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Blog June 25, 2021

Celebrating Black History Month

February marks Black History Month, an annual celebration of achievements and recognition of the role of African Americans in U.S. History. This month, we are highlighting two important figures in healthcare who made a lasting impact on their professions and in the community.

Dr. Daniel Hale Williams

Dr Daniel Hale WilliamsDaniel Hale Williams was one of the first physicians to perform open-heart surgery in the United States. In 1893, without the benefit of blood transfusions or modern surgical procedures, he sutured a wounded patient’s pericardium at Provident Hospital on the South Side of Chicago. The patient survived for 20 years after the operation.

Williams founded Provident Hospital and Training School for Nurses in 1891. Provident Hospital was the first medical facility with a nursing and intern program that had an interracial staff. Today known as Provident Hospital of Cook County, it continues to serve the health needs of the community and to provide its traditional medical education role in affiliation with Loyola University’s school of medicine.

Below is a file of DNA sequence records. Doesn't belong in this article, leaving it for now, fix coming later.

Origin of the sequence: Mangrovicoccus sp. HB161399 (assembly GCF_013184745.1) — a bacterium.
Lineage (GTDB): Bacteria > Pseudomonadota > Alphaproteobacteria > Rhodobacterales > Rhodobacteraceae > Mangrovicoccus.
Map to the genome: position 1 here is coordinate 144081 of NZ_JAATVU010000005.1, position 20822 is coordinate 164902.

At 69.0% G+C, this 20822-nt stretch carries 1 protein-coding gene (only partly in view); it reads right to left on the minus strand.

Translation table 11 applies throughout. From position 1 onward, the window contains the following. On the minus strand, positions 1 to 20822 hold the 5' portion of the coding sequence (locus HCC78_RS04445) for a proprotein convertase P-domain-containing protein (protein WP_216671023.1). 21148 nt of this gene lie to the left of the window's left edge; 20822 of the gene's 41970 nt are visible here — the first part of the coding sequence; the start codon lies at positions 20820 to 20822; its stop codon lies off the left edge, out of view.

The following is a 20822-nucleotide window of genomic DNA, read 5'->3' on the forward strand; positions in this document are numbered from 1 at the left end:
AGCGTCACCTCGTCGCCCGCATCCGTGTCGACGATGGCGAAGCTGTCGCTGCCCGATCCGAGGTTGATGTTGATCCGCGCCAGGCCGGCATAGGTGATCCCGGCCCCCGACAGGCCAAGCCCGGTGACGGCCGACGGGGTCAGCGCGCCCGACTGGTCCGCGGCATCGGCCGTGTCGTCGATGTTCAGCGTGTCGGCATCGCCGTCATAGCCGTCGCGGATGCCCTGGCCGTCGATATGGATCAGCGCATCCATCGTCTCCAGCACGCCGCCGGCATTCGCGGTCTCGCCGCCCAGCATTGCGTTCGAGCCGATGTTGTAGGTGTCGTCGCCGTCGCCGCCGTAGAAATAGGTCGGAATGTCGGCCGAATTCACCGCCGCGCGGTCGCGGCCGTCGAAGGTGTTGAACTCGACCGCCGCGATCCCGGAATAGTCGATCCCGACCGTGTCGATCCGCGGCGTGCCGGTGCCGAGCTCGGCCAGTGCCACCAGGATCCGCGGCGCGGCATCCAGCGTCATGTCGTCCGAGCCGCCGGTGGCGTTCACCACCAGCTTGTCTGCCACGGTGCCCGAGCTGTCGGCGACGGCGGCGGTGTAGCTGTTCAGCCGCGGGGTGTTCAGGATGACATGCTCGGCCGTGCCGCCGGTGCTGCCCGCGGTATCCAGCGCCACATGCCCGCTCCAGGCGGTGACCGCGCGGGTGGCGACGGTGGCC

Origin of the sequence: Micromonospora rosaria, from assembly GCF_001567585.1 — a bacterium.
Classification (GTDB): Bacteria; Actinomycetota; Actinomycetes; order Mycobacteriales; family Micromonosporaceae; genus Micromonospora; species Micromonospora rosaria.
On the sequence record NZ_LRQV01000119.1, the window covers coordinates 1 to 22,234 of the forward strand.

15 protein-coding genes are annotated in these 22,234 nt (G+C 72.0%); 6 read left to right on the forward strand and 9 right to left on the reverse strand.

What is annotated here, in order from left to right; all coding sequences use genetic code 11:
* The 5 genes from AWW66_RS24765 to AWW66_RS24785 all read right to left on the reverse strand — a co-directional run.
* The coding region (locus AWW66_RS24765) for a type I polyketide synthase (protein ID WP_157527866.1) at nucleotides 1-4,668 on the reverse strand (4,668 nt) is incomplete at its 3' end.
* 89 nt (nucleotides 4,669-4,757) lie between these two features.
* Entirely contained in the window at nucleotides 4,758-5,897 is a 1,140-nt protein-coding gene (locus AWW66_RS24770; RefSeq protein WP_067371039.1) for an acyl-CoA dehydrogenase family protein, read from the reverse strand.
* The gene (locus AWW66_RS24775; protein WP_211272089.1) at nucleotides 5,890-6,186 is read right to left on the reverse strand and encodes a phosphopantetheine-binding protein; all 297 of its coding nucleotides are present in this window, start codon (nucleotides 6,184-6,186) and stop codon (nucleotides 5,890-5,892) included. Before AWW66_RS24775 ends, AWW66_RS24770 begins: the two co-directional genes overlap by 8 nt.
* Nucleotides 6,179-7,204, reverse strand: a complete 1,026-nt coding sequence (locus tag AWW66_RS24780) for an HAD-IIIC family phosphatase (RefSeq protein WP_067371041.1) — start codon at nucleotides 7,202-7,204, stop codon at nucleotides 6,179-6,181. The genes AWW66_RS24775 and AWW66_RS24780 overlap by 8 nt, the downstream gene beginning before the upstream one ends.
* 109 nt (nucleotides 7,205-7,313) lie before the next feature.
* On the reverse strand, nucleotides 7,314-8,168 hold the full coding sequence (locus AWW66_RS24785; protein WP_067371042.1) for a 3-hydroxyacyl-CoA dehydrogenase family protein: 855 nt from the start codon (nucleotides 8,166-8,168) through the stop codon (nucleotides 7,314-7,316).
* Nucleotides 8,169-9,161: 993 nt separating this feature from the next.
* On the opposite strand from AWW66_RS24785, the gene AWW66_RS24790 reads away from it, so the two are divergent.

In 1895, Williams co-founded the National Medical Association, the first organization representing African-American physicians. He later worked at several large hospitals in Chicago, and became a charter member of the American College of Surgeons in 1913.

Nurse Mary Eliza MahoneyNurse Mary Eliza Mahoney

The first African-American licensed nurse to work professionally in the United States, Mary Eliza Mahoney also is renowned for her support and advocacy for African-American nurses. Prior to becoming a nurse, she worked at New England Hospital for Women and Children for 15 years as a washer woman, janitor and cook before entering the 16-month nursing program at age 33. The program was so rigorous that only four of the 42 enrolled students graduated. Mahoney was one of the four, and she received certification in 1879.

Mahoney led the way in admission for African-American women into nursing schools, but progress was very slow. Twenty years later, the program she attended had only graduated five African Americans.

Mahoney co-founded the National Association of Colored Graduate Nurses in 1908. In the keynote address for the organization’s first convention, she passionately called out nursing schools for discrimination and advocated for public demonstrations for admission of more African-American nursing students. She continued this advocacy work for the rest of her life